Here’s how much it costs to own and run a taxi in South Africa

 ·12 May 2021

SA Taxi owner, Transaction Capital has published its annual report for 2020, outlining the costs of operating a taxi in South Africa.

The group’s data show that minibus taxis have grown in popularity over the last few years, with an estimated 15 million commuter trips undertaken daily.

This has come about due to increased dissatisfaction around bus stop facilities and rail’s dwindling operating capacity.

Despite the uptick in usage, SA Taxi said it has become increasingly expensive to own a taxi in South Africa. The report shows that retail prices for minibus taxis have risen 3.5% since October 2020, with further increases expected this calendar year.

The group said that the recommended retail price of a Toyota HiAce diesel vehicle is now R493,900, compared to R360,000 six years ago.

With passenger loads per trip down due to the impact of Covid-19, the industry’s profitability will remain under strain, it said.

SA Taxi provided a breakdown of a typical new credit agreement as follows:

Item Amount
Recommended retail price of a Toyota diesel taxi R493 900
Interest charged 20.2% 
Term in months 71
Origination fee R2 990
Finance instalment R12 125
Insurance instalment (comprehensive, credit life and other) R3 143
Administration fee R69
Telematics fee R294
Total monthly instalment R15 631

Factors supporting industry profitability in the period included lower interest rates and fuel prices, SA Taxi said.

“At 31 March 2021, the 12-month average for petrol and diesel prices were, respectively, 9% and 14% lower than a year ago.

“The fuel price hike in April 2021, however, resulted in the highest fuel price in recent years. Due to the profitability impact of lower passenger loads per trip due to pandemic-related restrictions combined with increased vehicle prices.”

While the report does not include data on fares and collections, the group’s previous annual data does provide a rough outline of earnings based on certain trips.

Over shorter-distance routes, like a 23km trip between Soweto and Johannesburg, operator profits are around R25,000 a month, while longer distance trips, like the 595km trip between Joburg and Durban, can lead to profits of around R37,000 per month, the group said.

The minimum monthly profit recorded by the group was R6,000 a month, as per its credit profiles on loans on book.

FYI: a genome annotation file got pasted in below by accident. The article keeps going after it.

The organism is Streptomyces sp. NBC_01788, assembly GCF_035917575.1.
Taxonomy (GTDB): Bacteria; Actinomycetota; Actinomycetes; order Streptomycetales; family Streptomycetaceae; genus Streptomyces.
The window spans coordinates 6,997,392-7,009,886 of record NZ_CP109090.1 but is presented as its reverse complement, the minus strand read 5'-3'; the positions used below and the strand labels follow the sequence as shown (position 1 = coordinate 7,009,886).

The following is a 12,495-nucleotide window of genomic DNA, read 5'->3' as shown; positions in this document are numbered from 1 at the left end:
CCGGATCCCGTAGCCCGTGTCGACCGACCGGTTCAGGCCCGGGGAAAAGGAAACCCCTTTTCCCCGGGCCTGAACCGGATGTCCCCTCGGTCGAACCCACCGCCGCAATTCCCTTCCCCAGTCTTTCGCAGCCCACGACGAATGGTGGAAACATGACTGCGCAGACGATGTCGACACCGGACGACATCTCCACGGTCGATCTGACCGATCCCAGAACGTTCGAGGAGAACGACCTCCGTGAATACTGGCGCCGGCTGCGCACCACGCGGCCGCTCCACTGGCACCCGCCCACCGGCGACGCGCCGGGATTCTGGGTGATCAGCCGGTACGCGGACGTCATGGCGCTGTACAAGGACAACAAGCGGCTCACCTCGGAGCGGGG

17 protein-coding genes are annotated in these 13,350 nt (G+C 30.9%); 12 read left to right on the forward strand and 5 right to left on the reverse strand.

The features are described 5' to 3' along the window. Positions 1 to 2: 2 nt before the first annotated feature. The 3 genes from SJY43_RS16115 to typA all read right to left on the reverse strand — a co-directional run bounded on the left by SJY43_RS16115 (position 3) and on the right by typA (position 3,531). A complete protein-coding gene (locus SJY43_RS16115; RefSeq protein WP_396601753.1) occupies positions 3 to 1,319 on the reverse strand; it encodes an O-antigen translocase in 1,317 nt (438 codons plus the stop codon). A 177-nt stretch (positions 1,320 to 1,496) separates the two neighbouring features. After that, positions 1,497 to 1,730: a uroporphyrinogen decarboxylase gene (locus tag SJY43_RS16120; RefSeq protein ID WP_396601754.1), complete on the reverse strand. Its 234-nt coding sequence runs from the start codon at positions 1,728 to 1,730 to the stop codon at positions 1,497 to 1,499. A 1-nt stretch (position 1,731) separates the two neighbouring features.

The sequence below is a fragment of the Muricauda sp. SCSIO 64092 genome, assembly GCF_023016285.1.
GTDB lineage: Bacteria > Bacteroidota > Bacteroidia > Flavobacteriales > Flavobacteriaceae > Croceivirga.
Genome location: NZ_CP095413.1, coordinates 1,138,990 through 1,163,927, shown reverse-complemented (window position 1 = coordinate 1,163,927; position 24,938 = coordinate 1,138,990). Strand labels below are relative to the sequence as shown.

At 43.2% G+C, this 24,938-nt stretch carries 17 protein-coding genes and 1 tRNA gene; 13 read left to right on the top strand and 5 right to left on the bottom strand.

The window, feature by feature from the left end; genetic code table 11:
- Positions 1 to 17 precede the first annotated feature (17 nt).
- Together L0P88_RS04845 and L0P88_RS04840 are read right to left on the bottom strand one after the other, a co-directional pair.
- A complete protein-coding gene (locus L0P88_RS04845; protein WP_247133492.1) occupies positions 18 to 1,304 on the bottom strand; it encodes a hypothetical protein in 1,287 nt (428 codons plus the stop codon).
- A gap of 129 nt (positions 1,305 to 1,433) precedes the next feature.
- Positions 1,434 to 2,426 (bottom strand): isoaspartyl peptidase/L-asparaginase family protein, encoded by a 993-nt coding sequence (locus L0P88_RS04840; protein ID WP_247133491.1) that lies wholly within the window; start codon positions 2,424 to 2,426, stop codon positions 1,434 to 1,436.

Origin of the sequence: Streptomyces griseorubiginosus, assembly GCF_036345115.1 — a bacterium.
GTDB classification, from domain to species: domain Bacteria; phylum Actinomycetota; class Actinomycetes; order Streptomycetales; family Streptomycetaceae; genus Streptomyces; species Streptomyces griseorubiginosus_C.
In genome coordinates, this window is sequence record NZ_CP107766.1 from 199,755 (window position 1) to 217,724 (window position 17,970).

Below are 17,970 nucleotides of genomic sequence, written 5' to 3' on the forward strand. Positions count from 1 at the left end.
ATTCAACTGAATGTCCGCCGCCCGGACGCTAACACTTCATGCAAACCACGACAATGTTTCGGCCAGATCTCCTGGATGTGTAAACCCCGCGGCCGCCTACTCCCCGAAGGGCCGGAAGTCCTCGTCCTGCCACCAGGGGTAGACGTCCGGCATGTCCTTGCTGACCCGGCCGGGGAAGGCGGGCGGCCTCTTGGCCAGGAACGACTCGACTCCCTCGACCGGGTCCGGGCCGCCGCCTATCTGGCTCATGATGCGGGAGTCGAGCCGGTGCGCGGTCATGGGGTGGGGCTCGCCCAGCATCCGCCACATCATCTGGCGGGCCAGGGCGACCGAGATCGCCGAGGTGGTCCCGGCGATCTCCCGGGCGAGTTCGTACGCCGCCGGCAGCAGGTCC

Other key data on taxi drivers and operators includes:

  • The average number of vehicles that a customer owns is 1.3;
  • The average age of a customer is 48;
  • The average age of a vehicle is 4.5 years;
  • 89% of all the vehicles are made by Toyota.

Tax focus 

One area which could impact taxi profits is an increased collections drive from the South African Revenue Service (SARS).

In a written parliamentary Q&A published this week, finance minister Mboweni said that SARS collected approximately R5 million in Corporate Income Tax (CIT) from taxi operators. However, this amount includes tax collected from their employment income, he said.

“This is because the industry does not correctly disclose income from taxi business on their CIT returns but included under a generic income source code. We were not able to determine income solely from taxi operations.

“Our analysis indicates that the majority of the taxi industry is declaring a nil return or are having a refund due to them.”

Mboweni said that SARS is concerned about tax avoidance across the tax ecosystem in general – with the taxi industry seen as a point of contention. To this end, SARS is adopting a number of targeted interventions.

He added that SARS has a unit dedicated to improving compliance of SMMEs, which includes the taxi industry.

“We had various engagements with the industry bodies in the year 2020/21 to create alignment as well as to educate. Furthermore, SARS has worked in collaboration with the Department of Transport to share data on work on their taxi industry transformation agenda.”

Read: Government’s plan to ‘formalise’ and regulate taxis in South Africa

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